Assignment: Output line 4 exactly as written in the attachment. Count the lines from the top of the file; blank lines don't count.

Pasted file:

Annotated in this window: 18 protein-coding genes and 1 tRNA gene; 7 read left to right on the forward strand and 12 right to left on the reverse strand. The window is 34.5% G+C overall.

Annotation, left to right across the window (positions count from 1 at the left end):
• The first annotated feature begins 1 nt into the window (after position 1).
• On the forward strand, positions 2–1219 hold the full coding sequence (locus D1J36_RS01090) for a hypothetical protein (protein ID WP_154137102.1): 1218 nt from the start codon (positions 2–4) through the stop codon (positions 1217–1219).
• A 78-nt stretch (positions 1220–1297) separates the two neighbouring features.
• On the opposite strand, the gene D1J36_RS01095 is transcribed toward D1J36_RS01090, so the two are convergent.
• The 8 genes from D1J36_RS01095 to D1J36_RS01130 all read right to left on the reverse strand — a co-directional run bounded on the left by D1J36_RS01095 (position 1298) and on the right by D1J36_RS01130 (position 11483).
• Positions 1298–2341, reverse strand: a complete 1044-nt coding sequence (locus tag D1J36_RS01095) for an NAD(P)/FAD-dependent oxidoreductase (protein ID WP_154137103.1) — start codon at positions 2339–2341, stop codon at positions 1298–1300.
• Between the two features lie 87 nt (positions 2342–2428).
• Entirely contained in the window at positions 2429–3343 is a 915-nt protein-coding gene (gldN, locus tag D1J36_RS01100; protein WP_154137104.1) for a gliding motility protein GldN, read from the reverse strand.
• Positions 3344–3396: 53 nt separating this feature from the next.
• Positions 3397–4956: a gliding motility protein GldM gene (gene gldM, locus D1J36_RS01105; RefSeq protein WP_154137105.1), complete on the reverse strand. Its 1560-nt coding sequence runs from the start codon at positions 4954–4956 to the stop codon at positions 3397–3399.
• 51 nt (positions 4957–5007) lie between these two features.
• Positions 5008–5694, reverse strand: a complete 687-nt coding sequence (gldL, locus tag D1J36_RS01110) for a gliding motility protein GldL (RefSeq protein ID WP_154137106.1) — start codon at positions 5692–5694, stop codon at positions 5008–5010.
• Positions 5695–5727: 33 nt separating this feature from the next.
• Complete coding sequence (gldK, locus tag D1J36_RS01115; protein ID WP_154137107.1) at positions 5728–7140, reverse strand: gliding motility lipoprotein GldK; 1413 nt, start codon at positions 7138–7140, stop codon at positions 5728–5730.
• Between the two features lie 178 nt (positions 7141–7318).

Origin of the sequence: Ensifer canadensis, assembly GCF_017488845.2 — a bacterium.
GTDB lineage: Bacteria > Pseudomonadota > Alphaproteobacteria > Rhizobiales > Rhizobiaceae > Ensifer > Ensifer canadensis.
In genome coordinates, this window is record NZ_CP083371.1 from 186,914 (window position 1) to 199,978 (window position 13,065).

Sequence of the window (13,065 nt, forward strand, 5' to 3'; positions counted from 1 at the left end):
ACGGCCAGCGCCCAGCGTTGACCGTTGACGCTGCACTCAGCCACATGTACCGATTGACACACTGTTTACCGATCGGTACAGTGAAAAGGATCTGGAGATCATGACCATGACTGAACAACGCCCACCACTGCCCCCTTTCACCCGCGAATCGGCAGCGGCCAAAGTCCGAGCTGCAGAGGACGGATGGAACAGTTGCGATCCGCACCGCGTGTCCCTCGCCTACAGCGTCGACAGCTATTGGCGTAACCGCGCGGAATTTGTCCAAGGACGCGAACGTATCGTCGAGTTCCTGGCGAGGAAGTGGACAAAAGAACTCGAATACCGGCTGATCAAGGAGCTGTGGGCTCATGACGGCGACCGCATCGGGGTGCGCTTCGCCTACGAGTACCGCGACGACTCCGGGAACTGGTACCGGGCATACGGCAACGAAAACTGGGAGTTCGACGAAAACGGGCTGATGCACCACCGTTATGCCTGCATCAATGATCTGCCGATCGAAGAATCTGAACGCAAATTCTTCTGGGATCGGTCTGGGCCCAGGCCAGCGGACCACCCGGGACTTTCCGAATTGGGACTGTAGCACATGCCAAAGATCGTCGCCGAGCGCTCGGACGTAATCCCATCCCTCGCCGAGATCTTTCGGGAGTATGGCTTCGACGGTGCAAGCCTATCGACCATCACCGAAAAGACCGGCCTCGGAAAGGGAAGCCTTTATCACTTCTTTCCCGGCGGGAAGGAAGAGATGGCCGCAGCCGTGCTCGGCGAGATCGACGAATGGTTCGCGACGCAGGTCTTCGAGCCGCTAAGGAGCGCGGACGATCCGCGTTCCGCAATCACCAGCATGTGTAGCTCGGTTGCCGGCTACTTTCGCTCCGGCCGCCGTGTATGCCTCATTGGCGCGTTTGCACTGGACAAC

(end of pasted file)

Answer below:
• On the forward strand, positions 2–1219 hold the full coding sequence (locus D1J36_RS01090) for a hypothetical protein (protein ID WP_154137102.1): 1218 nt from the start codon (positions 2–4) through the stop codon (positions 1217–1219).